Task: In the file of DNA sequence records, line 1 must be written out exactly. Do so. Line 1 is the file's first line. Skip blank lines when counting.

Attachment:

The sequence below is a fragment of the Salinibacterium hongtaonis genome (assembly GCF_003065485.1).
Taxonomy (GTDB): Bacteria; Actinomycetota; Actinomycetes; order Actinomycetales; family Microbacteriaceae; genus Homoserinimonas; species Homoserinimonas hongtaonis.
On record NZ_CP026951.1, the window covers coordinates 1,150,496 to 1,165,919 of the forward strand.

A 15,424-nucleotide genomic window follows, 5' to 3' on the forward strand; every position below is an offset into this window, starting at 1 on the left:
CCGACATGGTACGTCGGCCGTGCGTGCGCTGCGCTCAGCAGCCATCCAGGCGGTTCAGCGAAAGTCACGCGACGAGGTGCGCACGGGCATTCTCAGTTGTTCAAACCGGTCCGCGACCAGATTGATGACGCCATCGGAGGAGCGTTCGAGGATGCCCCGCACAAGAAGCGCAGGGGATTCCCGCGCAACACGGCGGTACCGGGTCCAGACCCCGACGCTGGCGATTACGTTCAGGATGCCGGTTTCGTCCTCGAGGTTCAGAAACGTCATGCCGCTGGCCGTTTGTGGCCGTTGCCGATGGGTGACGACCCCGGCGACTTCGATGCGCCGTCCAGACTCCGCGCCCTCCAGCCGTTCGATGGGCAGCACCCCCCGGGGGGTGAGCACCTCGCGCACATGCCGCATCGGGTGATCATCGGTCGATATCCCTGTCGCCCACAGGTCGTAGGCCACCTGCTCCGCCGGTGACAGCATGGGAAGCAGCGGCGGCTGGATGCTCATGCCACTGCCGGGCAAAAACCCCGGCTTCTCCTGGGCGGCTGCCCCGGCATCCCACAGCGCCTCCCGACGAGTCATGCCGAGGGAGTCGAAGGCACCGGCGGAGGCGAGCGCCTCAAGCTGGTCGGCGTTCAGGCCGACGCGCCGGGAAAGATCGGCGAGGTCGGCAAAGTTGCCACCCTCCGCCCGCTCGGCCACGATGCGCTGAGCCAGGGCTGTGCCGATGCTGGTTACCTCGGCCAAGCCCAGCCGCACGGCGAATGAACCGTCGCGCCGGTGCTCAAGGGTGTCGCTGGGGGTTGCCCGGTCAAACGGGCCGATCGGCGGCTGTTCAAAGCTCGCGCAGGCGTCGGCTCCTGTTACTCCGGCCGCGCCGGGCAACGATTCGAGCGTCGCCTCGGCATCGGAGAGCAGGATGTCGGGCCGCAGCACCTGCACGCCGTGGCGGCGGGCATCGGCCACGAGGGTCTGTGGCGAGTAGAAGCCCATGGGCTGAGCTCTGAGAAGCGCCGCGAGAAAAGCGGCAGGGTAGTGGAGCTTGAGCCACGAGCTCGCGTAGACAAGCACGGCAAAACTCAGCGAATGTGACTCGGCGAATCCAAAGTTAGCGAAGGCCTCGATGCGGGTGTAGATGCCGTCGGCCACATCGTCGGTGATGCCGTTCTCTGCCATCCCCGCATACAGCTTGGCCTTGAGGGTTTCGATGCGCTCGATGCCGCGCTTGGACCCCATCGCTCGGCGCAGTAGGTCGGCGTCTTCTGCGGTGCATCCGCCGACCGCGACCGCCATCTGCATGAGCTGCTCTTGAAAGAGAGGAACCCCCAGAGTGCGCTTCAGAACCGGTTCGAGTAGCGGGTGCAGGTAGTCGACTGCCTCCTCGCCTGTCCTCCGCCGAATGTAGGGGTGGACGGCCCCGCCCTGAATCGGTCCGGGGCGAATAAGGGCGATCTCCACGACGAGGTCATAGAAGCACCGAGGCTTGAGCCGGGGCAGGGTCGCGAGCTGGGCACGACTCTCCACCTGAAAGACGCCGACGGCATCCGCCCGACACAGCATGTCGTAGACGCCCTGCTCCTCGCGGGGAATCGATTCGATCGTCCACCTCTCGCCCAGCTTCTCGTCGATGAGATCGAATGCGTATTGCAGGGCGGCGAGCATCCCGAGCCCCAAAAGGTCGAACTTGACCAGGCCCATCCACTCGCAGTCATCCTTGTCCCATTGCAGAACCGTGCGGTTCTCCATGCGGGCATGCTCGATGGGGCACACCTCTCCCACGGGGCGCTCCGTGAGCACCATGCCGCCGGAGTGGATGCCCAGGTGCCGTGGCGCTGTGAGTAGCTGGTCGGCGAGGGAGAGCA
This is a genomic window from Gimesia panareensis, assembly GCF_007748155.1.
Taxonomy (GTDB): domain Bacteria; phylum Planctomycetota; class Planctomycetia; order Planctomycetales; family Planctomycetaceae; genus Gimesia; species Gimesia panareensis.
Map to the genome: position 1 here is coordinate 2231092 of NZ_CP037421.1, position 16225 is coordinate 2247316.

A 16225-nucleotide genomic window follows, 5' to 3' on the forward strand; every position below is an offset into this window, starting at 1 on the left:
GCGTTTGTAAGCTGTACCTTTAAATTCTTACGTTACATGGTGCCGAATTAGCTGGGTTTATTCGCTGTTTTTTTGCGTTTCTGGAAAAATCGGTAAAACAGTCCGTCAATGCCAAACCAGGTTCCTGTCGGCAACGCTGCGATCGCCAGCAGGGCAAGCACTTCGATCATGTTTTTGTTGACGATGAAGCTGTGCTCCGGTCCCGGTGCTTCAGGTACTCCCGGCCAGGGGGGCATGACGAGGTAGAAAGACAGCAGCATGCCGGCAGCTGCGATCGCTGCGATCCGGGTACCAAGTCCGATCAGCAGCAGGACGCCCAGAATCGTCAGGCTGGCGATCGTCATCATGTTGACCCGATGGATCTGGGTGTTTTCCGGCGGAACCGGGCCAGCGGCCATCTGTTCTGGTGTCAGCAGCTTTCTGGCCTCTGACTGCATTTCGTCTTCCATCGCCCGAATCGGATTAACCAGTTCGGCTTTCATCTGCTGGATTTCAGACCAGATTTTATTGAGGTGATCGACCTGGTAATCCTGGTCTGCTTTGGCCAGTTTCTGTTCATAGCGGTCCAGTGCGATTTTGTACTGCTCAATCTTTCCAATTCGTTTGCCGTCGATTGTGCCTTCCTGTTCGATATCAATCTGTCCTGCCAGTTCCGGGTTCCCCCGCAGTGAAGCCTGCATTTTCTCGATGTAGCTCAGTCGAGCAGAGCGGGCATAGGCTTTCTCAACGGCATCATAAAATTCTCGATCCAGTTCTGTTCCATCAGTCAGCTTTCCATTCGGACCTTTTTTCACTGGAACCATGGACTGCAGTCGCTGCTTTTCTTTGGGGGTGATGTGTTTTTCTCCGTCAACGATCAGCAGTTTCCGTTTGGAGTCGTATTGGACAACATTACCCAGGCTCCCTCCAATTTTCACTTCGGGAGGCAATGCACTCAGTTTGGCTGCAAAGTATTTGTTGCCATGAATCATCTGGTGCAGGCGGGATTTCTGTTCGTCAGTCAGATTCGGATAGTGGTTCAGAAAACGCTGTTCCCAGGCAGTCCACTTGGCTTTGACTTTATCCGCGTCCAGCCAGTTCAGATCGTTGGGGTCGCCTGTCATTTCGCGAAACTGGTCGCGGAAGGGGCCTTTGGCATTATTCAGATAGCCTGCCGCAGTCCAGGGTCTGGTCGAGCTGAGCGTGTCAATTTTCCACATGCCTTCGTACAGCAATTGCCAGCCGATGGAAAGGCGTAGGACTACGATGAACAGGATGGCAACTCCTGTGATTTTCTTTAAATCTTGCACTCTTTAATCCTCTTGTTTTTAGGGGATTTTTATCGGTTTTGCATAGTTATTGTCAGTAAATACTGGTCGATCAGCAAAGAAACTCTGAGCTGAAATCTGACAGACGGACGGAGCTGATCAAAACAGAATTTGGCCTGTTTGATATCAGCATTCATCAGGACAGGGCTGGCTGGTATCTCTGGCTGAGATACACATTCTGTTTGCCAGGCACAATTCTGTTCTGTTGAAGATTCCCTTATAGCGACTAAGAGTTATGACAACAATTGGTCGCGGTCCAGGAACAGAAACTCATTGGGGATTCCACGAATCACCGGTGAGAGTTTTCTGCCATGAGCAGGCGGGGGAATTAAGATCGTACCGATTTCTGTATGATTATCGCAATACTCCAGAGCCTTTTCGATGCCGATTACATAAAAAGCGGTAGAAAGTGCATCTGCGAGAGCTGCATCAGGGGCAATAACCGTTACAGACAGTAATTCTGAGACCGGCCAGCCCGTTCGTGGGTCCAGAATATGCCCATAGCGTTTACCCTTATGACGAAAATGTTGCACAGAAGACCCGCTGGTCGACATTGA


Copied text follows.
The sequence below is a fragment of the Salinibacterium hongtaonis genome (assembly GCF_003065485.1).